Balanced tourism recovery demands holistic approach, say travel experts

Professor Geoffrey Lipman, President, SUNx Malta.

Climate change and sustainability should not be ignored for the sake of SDGs, or vice versa, nor should the social impact of travel in terms of job creation and inclusion be overlooked in the path to recovery, said tourism experts during the Virtual Destination Mekong Summit on August 25.

“Now we’re living in an unprecedented situation. For the last nine years, the growth of the travel and tourism GDP has outpaced the growth of the economy,” said Gloria Guevara, president & CEO, WTTC.

Climatefriendly travel practices to gain increasing importance with rise of a new breed of ethically conscious travellers: Lipman

“One out of 10 jobs, or 330 million jobs (worldwide) depend on travel and tourism, and there are currently 121 million jobs impacted due to Covid. It will be 197 million by the end of this year,” she said.

She emphasised the democratisation of tourism over the past two decades, labelling the current travel crisis a social one and calling for a “top-bottom and also bottom-up” approach to solving the crisis.

“Let’s not forget the millions of people who use tourism to put food on the table, and also remember that tourism has a significant social impact that helps to pay for education – 54 per cent of SMEs are led by women, while 30 per cent are led by youth. This is a sector that provides a lot of inclusion and support,” she added.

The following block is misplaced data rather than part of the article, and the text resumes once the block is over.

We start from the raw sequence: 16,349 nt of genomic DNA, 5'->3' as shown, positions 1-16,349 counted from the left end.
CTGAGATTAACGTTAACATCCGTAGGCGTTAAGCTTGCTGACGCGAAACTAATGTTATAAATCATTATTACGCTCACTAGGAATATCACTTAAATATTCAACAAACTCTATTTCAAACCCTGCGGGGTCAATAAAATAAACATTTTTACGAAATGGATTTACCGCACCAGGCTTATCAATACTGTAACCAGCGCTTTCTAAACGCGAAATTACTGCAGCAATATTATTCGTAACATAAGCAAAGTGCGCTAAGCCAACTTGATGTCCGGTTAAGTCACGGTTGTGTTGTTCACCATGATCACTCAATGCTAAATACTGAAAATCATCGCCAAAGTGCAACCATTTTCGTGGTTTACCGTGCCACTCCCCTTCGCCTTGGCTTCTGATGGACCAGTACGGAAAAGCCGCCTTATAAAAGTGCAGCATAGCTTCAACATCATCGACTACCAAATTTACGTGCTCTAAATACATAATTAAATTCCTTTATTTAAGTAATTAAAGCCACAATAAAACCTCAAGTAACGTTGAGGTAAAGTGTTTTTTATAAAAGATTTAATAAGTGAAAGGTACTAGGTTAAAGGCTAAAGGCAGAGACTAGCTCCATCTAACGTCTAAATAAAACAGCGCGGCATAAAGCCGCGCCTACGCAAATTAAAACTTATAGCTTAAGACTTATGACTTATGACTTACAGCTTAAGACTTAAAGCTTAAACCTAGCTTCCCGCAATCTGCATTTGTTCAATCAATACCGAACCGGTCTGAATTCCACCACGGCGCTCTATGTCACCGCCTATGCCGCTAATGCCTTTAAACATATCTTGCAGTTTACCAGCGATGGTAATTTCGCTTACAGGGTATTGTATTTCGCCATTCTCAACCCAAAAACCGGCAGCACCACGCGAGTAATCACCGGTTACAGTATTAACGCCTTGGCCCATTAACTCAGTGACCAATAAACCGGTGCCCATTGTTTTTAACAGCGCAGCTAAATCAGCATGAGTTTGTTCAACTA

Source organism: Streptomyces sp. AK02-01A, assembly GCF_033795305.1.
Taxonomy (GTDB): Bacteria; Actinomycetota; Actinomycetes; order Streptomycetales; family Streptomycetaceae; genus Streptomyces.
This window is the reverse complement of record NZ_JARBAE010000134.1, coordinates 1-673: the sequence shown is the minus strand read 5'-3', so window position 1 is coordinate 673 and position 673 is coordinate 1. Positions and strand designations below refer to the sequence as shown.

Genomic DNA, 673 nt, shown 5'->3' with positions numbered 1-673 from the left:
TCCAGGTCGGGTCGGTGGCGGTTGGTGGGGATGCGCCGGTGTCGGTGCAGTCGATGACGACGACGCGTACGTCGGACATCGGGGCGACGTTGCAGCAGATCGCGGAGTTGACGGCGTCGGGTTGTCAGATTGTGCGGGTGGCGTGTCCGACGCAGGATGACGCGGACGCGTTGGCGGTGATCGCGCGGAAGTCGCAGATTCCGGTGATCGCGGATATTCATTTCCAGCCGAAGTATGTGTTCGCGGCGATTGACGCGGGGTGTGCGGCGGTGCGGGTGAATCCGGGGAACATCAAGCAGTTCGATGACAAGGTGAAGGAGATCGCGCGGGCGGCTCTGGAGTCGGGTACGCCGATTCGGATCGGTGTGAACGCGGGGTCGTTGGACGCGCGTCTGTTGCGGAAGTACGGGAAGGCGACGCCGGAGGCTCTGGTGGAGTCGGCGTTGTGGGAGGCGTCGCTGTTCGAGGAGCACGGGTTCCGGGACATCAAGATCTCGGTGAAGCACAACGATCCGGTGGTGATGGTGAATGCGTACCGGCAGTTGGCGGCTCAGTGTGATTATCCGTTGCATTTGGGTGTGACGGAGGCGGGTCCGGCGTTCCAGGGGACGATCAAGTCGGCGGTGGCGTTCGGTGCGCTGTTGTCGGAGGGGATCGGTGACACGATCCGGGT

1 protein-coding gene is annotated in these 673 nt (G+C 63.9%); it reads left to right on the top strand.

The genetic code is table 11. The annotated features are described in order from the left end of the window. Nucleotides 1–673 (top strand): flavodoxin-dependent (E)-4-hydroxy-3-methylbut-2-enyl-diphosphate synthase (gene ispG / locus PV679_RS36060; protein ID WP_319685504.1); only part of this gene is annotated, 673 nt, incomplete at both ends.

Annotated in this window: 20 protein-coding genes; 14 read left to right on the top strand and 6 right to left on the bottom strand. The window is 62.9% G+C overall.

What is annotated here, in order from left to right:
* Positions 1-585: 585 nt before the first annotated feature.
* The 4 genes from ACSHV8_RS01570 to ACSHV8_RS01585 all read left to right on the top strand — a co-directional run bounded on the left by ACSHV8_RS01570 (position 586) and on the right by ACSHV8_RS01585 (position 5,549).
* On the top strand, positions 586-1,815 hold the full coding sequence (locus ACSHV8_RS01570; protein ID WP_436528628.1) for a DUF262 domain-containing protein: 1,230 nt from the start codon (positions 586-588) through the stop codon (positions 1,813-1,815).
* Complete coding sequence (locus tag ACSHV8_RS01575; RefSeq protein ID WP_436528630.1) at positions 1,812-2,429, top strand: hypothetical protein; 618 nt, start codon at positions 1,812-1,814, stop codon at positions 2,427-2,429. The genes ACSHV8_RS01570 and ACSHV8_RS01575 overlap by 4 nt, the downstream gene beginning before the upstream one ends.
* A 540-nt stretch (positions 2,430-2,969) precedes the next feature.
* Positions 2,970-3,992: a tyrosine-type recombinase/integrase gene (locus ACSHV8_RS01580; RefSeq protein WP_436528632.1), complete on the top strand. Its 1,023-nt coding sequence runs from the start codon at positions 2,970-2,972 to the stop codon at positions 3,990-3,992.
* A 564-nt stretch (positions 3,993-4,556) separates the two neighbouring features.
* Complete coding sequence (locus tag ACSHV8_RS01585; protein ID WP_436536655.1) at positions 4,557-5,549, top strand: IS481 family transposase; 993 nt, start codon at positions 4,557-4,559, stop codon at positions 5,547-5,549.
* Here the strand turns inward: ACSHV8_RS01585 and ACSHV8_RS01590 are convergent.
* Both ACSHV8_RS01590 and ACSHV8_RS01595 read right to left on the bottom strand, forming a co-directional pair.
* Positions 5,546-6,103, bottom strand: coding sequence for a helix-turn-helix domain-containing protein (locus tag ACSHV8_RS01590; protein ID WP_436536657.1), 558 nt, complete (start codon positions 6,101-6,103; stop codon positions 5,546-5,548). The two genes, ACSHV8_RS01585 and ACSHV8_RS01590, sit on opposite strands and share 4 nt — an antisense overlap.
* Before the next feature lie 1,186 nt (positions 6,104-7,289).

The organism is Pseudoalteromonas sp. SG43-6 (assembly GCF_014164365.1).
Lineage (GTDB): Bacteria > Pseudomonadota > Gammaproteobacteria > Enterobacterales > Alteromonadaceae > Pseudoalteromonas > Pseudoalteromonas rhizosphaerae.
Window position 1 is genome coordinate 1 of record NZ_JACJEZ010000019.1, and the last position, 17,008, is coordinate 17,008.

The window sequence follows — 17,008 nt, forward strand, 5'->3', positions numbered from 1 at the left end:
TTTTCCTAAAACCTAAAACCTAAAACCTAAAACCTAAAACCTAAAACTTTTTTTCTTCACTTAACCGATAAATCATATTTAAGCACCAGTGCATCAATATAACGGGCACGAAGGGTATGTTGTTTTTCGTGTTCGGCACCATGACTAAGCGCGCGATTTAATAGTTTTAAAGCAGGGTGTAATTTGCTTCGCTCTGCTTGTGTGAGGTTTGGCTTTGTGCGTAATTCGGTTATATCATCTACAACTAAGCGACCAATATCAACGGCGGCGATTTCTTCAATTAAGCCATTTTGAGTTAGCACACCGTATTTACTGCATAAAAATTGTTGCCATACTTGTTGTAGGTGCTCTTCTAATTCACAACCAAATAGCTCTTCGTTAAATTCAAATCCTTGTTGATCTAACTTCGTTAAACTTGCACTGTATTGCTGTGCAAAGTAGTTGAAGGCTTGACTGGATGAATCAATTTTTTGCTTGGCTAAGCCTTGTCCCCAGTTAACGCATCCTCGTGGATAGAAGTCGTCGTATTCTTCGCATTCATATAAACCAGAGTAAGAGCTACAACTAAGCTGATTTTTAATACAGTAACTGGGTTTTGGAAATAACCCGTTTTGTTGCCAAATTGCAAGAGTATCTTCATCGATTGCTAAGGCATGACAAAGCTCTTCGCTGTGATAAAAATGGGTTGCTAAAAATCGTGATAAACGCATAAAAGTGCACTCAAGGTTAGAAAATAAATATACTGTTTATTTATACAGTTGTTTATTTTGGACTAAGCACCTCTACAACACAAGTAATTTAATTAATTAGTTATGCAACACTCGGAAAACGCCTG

Another concern is that travel post-Covid will be led by a generation of young, highly ethically conscious people who will inherit the state of climate change in 30-40 years.

“The youth now have Earth Day; they learn the SDGs in their schools. It’s much more in their DNA than in our generation,” said professor Geoffrey Lipman, president, SUNx Malta.

“(We need to think) in terms of climate-friendly travel, so that the young activists won’t be able to say: ‘You shouldn’t fly.’”

Taleb Rifai, former secretary general, UNWTO, also referenced the democratisation of travel. “We have to respect that travel has become a human right – but how to travel, that is our challenge. We have to clean up our act, (but) I don’t think we need to make a choice between (travelling and not traveling).”

Panelists highlighted the power and passion of the young generation to drive new travel initiatives forward, and the importance of local ownership of travel initiatives, for example, localisation of the SDGs.

For this reason, the new Phuket Model being trialed by the Thai government is infused with local community involvement, according to Thailand’s former minister of tourism and sports, H.E. Kobkarn Wattanavrangkul. “Phuket consists of many smaller towns, for example, Kata and Karon, and every town has their own different problems. (Involving the locals and getting their inputs on how to solve local issues) means that Phuket can work on every small town.”

“Governments change but locals are the constant. The real implementers are the locals, the young generation,” she stated.

Mario Hardy, CEO of PATA, underscored the need for “global financing but local implementation,” as locals are the ones to benefit from job creation.

Rifai stated that the crisis has put domestic and regional tourism, which have been somewhat overlooked in the past, squarely into the forefront where they belong, and serve as a wake-up call to the travel industry.

He said: “The tourism sector is known to be one of the most conservative sectors in the world. (We are) counting on the fact that this crisis will make us all change.”

Sponsored Post